Equipment had been neglected to such an extent that some of the troops would not have looked out of place in the Crimea. The reforms of 1913 proposed to introduce a completely new uniform, but through reluctance to spend money the plan was not pursued. Instead, minor changes were made to the existing uniform, notably the replacement of the double-breasted tunic with a single-breasted model, but not until the old ones wore out; consequently the two could be seen side by side.

The army’s strength on paper was a far cry from the facts of the matter. Many units were under-strength, conscription was not rigorously enforced, and the Home Guard was not organised or subscribed to with any great enthusiasm.  Estimates of the Regular Army’s nominal strength in 1914 vary, but there were officially seven Regiments of infantry, each of 10 Battalions. A Battalion comprised 3 Companies, each of 4 Platoons, plus a field battery. A Regiment was, in theory, about 3,000 men.

The Cavalry consisted of two Regiments of lancers, one of hussars, a Battalion of cuirassiers, 3 of dragoons, as well as ambulance and support.

Just how many men this amounts to is not straightforward, since some sources’ are ambiguous or confused. What some refer to as the Regular Army was mostly composed of conscripts, since professional, regular soldiers numbered only about 14,000 in a total given as between 21,000 (the cavalry contributed an additional 10,000). The Home Guard’s strength was nominally 40,000, but it is reckoned that about 10,000 at most could be relied upon.  Perhaps the best guess comes from The Military College in Klow, which gives a total of 31,200 in the Field Army and a total including reserves of 24,000.

The standard infantry rifle was the 1888 7.65mm Mauser.  The Guard had an assortment of various other arms. Another indication of Syldavia’s unpreparedness was the availability of only 45,000 rifles. The total number of machine guns was 12.
The Artillery was similarly under-resourced, totalling 24 mostly obsolete guns; each Regiment was intended to have 3 batteries of Krupp 75mm guns and 2 of 9.5-inch howitzers, but only one of the latter had ever been formed.

The Flying Corps had no aircraft and relied on private owners offering themselves and their machines for scouting.  The Army reforms of 1913 simplified uniforms and established a basic dark red for most arms, although some Cavalry maintained some traditional aspects. 

Military reforms of 1924

In the spring of 1924, following the coronation of the new king Muskar XII the Army began the process of totally re-equipping itself. Also part of these reforms was the reorganistion of the Royal Flying Corps and the mechanization of the Cavalry.  The young King being a keen motorist as well as an aviator took an active role in the development of these two arms, while the Duke of Travunia headed up the reorganization of the remainder of the military.

The new uniform, issued to all arms, was French in style but made from olive serge.  The tunic was single-breasted with a standing collar. The greatcoat was double-breasted with falling collar, half-belt at the back.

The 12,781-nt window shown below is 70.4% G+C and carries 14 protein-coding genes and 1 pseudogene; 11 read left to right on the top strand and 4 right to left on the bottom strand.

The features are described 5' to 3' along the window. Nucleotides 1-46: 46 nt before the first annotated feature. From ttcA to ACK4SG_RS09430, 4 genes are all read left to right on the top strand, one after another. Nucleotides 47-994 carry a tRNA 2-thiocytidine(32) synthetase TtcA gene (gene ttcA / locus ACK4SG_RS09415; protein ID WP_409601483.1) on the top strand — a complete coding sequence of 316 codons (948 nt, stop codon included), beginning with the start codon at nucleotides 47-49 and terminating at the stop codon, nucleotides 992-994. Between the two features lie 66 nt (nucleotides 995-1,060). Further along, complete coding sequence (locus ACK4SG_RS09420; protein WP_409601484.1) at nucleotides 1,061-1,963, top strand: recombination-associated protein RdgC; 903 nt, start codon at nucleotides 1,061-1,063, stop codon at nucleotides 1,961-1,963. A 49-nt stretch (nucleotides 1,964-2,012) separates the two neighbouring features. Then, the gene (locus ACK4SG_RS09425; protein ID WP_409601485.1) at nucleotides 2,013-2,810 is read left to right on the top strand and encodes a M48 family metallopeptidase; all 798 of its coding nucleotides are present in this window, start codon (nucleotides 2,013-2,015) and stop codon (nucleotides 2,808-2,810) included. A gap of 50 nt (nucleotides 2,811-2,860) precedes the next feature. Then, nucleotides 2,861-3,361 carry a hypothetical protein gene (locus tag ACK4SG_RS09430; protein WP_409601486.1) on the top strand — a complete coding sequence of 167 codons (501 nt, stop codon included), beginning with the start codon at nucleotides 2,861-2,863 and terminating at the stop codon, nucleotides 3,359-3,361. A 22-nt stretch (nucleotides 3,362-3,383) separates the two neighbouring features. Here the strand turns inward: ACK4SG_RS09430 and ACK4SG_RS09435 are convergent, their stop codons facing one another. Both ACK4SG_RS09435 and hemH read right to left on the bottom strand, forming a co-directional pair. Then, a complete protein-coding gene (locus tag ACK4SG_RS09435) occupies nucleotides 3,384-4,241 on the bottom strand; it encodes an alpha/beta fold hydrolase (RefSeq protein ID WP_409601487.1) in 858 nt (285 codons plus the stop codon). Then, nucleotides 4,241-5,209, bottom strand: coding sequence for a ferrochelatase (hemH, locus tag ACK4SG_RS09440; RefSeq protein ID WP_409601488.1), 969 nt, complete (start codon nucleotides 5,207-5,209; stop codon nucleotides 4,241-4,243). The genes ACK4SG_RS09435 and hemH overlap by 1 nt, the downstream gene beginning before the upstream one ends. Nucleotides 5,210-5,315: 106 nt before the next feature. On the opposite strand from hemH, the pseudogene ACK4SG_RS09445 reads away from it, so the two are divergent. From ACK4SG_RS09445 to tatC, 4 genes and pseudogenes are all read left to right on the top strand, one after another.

Trousers were straight-cut for non-mounted units, worn with the traditional Syldavian boot.  Mounted troops and cyclists wore jodhpur-style breeches and taller riding boots.

Officers’ dress was more British-influenced, but retained the standing collar, and officers’ greatcoats varied in detail but were generally similar to earlier styles.

Headgear was an olive fez with a unit badge or national emblem on the front.  By the end of the year the Swiss style helmet came into service for all ranks and units.

A new brown leather belt with integral ammunition pouches was issued to mounted troops and cyclists.

An unobtrusive system of arm of service identification was introduced, using collar patches and the fez. Numbers on the fez and collar indicated the unit, while colours indicated the branch.  This system covered every job in the Army, but these are the main distinctions:

Cap Badge
Regt. Number
Mountain Infantry
Green w/white band
Regt. Number
Flying Corps
Group Number
Company Number
Regt. Number
Independent Cav.
Home Guard
Regt. Number
Royal Blue
Regt. Number
Light Blue
Regt. Number

Mechanisation of the Cavalry

The king sanctioned the creation of the Experimental Mechanised Company, which was formed on 1 June 1924, under Colonel Trovik. The unit was entirely mechanised and consisted of FT17 tanks and assorted armoured cars plus a motorised company of field engineers.  After a period of experimentation it was disbanded in 1929.  In 1930 the Army formally began the conversion of its cavalry from horse to tanks. Although there was some resistance, all but a few regiments were fully converted by 1938.  The units that remained un-mechanised in 1939 were the 5th Zeta Lancers and the 3rd Polishov Hussars. 

The Royal Syldavian Flying Corps

With the growing recognition of the potential for aircraft, the king established the Committee of Royal Air Defence to examine the question of improving the nation’s military aviation in November 1925. The following February the committee reported its findings which recommended that the flying corps be reformed and that it consist of a military wing, a central flying school and an aircraft factory.

The recommendations of the committee were accepted on 13 April 1926.  The Flying Corps' initial allowed strength was 33 officers, and by the end of that year it had 36 aircraft. The RSFC originally came under the responsibility of General Schzlozitch.  By 1931 the RSFC had expanded to 5 flying groups with 125 aircraft (25 Dewoitine D.27 reconnaissance aircraft, 50 Fokker D.XXI fighter aircraft, 40 Fokker C.X light bombers) and 200 officers.